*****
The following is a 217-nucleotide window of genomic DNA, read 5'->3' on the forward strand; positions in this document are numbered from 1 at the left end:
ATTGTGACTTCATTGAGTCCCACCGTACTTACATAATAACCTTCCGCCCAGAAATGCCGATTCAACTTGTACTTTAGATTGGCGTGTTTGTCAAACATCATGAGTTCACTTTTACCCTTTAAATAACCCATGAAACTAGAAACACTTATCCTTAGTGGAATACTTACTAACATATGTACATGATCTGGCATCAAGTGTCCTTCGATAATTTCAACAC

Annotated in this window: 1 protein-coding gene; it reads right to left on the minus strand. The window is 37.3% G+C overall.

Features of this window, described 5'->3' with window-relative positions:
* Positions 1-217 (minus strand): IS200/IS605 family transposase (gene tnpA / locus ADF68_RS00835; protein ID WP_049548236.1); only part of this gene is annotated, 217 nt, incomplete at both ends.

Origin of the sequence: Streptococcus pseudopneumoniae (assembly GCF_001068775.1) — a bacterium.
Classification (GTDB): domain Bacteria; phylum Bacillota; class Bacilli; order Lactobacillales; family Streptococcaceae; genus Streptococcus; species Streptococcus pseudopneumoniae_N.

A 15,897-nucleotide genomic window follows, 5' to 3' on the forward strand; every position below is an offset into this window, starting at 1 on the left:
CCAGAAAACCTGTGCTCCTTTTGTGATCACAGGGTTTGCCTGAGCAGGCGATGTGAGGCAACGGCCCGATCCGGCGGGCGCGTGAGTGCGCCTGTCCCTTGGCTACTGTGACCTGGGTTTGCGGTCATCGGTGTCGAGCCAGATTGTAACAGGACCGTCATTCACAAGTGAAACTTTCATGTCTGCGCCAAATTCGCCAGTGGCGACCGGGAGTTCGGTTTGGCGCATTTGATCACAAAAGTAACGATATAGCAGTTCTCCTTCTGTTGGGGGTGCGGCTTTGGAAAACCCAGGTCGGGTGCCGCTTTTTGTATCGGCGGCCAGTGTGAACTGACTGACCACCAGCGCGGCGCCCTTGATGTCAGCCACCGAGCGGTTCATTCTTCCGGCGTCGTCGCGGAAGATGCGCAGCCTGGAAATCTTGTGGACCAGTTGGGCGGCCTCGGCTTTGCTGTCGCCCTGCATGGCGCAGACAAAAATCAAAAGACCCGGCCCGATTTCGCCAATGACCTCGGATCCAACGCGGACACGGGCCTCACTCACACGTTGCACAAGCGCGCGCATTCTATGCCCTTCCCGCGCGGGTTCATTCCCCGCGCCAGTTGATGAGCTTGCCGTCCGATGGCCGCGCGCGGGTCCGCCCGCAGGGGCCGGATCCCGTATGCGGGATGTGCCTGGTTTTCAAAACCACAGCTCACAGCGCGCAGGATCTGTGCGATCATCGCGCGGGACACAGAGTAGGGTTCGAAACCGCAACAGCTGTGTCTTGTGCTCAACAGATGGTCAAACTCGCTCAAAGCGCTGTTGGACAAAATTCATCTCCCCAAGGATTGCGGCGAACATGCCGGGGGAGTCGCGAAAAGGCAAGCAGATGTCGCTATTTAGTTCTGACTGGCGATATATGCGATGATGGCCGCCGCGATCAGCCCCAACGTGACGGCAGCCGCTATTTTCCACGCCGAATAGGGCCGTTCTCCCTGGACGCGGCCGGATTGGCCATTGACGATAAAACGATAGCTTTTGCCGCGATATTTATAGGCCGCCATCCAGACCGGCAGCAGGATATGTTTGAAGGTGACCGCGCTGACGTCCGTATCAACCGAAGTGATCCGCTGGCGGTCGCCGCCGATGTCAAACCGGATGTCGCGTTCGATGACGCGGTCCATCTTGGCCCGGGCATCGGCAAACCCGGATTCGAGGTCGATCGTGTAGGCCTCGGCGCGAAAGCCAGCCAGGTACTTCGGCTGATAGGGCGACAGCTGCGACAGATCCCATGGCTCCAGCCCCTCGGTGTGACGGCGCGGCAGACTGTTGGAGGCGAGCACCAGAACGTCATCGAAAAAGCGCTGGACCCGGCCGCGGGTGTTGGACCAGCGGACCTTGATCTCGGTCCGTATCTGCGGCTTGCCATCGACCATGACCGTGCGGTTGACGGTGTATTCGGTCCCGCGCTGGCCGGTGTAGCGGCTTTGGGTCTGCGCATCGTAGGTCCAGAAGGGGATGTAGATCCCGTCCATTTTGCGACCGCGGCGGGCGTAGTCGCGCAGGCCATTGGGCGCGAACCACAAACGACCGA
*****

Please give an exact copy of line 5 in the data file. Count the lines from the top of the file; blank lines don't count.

* Positions 1-217 (minus strand): IS200/IS605 family transposase (gene tnpA / locus ADF68_RS00835; protein ID WP_049548236.1); only part of this gene is annotated, 217 nt, incomplete at both ends.